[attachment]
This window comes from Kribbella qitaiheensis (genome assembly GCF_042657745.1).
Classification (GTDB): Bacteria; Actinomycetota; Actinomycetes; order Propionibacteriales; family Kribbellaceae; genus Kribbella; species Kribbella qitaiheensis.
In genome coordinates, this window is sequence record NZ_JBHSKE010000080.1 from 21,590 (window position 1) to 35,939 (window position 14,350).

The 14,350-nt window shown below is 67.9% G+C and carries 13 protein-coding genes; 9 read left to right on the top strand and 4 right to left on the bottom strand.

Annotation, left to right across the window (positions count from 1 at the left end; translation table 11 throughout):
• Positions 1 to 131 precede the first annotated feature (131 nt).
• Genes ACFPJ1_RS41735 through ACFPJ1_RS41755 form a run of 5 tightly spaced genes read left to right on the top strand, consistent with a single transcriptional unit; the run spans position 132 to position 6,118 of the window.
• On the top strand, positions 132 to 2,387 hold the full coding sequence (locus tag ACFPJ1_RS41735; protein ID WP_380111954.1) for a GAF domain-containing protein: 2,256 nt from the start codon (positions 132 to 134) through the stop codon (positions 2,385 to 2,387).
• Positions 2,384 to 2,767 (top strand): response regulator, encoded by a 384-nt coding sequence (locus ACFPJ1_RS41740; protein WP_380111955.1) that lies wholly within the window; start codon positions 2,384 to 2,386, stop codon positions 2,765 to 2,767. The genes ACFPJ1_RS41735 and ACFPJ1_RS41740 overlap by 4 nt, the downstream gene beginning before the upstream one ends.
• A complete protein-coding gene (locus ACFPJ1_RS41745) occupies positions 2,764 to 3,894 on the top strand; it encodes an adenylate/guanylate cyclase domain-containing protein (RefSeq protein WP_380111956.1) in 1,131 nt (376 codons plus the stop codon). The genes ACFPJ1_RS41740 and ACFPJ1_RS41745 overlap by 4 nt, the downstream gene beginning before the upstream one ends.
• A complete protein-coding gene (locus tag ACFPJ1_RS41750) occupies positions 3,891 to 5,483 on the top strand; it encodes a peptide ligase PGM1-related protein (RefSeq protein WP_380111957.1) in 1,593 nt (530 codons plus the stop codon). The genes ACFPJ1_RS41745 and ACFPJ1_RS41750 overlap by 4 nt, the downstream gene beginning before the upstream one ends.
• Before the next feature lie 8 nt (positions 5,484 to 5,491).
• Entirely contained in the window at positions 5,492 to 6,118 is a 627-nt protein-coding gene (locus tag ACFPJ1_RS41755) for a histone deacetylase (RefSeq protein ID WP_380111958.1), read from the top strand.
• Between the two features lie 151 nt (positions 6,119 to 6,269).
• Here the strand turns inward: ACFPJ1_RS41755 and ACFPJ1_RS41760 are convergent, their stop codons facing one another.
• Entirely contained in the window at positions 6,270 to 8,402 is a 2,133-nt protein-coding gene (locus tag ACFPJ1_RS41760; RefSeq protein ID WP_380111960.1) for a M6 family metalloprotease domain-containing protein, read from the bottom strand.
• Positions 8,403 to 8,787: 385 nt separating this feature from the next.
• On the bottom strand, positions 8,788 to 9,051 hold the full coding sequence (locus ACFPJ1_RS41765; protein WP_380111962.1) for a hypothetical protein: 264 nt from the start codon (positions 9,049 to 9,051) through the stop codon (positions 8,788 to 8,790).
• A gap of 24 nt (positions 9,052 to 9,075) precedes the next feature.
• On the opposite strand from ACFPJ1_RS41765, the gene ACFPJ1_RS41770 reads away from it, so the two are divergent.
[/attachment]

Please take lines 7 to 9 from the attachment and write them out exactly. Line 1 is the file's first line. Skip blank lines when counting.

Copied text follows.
• Genes ACFPJ1_RS41735 through ACFPJ1_RS41755 form a run of 5 tightly spaced genes read left to right on the top strand, consistent with a single transcriptional unit; the run spans position 132 to position 6,118 of the window.
• On the top strand, positions 132 to 2,387 hold the full coding sequence (locus tag ACFPJ1_RS41735; protein ID WP_380111954.1) for a GAF domain-containing protein: 2,256 nt from the start codon (positions 132 to 134) through the stop codon (positions 2,385 to 2,387).
• Positions 2,384 to 2,767 (top strand): response regulator, encoded by a 384-nt coding sequence (locus ACFPJ1_RS41740; protein WP_380111955.1) that lies wholly within the window; start codon positions 2,384 to 2,386, stop codon positions 2,765 to 2,767. The genes ACFPJ1_RS41735 and ACFPJ1_RS41740 overlap by 4 nt, the downstream gene beginning before the upstream one ends.